As a parent of two teenagers, I have many hopes for my offspring. I want them to be successful in all of their endeavors. I want them to struggle just enough to learn the important lessons but not enough they find themselves looking at the world from the bottom of a barrel. I am prepared to support my children through all their challenges. I will accept their life choices as just that, their choices. I feel that all people are happiest when encouraged and accepted for who they are, but I hope my children are not gay.
This hope is not born of any religious value nor any “ick” feeling I have towards same sex relationships. This hope does not reek of judgment or even fear and misunderstanding. I hope my children are not gay because being gay in America is hard. We hear terms like “gay agenda” and “Gaystapo,” some phantom ideal just trying to force itself on good righteous Americans. Organizations such as Family Policy Council and Focus on the Family warn us that SOGI, or non-discrimination laws, are aimed at getting men in the ladies room.
I sat down with Joe Merceruio at the Daily Grind to see what the fuss was all about. Joe is a Martinsburg board member of Fairness West Virginia, which aims to assist in molding West Virginia into a safe place where all members of the community can be open and honest about who they are. Joe has seen his share of discrimination. Bullied in high school for his sexual orientation, he left the area and entered the military, where the policy of Don’t Ask, Don’t Tell was the way of things. I knew that Joe was gay, but his sexual identity is such a small part of who Joe Merceruio is. He is a father and partner in a long-term relationship. He is a man who has led an admirable life and is both engaging and delightful to those who are fortunate enough to know him.
Joe explained that as the West Virginia legislature has failed to secure protection for members of the LGBT community, Fairness West Virginia has been involved in a campaign to encouraging municipalities to pass ordinances prohibiting discrimination for employment, public accommodations and housing known as ENHDA (Employment and Housing Non-Discrimination Acts). Simply put, one’s sexual orientation or gender identity (SOGI) is not a relevant factor in hiring or housing, and these laws would give members of the LGBT community a legal recourse if they are so discriminated against. Such laws have been proposed in several cities, including Martinsburg, Lewisburg and Charles Town. Other cities, such as Sutton, Morgantown and Thurmond have already adopted these ordinances. It was the Charles Town ordinance that I met with Joe to discuss.
Since Charles Town does not have its own dedicated local liaison, the ordinance was proposed by Andrew Schneider, Executive Director of Fairness West Virginia. The initial meeting with Council met with little backlash and apparent support by the Town Council, and was scheduled for a first and second reading in December. Unfortunately, fears were whipped into a frenzy by special action groups, and, like in Houston, Texas, an ordinance about the prevention of discrimination became a perceived pass for every sexual deviant in the area to gather in ladies restrooms. This fear is pushed onto citizens by groups such as Family Policy Council who ignore every other part of the ordinance and focus on the part that would allow someone to visit the restroom appropriate for their gender identity. The fact is that an individual with male genitalia, but who identifies as and is dressed like a female, is not safe in a men’s restroom and isn’t at all interested in gawking or exposing herself to anyone in the ladies room. She just wants to use the facilities without worry of harassment or assault. Unlike Houston, the ordinance in Charles Town is not defeated, but rather referred to a workshop for further discussion and community input.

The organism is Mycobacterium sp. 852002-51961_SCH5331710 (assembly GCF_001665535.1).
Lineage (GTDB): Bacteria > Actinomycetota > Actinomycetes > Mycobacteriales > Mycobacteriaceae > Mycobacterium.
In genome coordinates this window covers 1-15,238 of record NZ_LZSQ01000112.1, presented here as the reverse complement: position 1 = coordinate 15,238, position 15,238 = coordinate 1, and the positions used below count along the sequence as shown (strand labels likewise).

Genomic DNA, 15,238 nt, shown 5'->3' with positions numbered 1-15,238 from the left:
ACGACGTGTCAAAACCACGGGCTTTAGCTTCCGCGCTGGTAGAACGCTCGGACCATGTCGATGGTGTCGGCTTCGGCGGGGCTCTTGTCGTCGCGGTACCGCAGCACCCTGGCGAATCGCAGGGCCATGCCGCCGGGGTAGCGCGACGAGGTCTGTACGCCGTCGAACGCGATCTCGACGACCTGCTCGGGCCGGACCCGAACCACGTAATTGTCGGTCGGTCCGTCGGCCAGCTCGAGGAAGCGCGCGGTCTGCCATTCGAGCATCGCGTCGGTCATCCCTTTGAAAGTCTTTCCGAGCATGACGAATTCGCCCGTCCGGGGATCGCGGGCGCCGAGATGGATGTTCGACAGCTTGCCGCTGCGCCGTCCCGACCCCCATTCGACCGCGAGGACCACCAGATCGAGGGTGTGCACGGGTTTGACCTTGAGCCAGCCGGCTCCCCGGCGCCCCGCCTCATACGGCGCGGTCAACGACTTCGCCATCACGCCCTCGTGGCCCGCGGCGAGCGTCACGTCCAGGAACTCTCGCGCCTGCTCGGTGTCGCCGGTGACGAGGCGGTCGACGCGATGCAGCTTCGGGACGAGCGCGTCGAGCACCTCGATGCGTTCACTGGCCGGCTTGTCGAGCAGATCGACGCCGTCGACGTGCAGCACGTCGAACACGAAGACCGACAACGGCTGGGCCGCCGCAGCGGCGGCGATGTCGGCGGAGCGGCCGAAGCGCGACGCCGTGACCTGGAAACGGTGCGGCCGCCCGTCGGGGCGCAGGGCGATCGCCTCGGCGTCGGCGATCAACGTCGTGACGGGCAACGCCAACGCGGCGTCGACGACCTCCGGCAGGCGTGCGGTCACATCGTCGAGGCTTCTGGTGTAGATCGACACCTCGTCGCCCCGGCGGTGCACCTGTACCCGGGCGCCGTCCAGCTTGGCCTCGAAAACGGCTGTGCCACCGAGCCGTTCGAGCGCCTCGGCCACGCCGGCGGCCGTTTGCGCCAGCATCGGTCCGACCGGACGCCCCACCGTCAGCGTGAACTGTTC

I asked Joe if discrimination in the workplace is a reality for him today. Unfortunately, it is. He has been accused of flaunting his gay relationship because he had photos of himself, his husband and his children displayed in his office. He has been accused of displaying photos of himself in “gay clothes” in a photo taken at a walk for Breast Cancer awareness, in which he was wearing the traditional pink clothing associated with Breast Cancer Awareness. The Federal Government has identified sexuality as an innate characteristic, meaning it is not a choice any more than race, original gender or nationality. For this reason, SOGI laws and policies have been adopted as statewide initiatives, as part of the Federal government personnel practices and are standard operating procedure for a long list of Fortune 500 companies.
Why then, is it necessary to pass these ordinances on the local level? Joe and I discussed this at length: Many feel it is the right thing to do and that it is possible to respect the religions and ideals of all people without stomping on the civil rights of others. Secondly, talent stays where it is welcome. West Virginia suffers from significant “brain drain” which is when young, talented, educated individuals leave the area for better jobs in more accepting communities. The young gay professionals go where they are welcome and young straight professionals do not stay where their friends are shunned or mistreated.
Call your state legislators, call your local elected representatives, call your federal lawmakers and let them know that you will not stand for discrimination. It was not right during the Civil Rights movement and it is not right now! I want my children to be happy and I want to know I did my part to help create a world where happiness was not qualified by who they love.
The Rainbow Flag waving in the wind at San Francisco’s Castro District. Photo: Benson Kua. Image used through Wikimedia Commons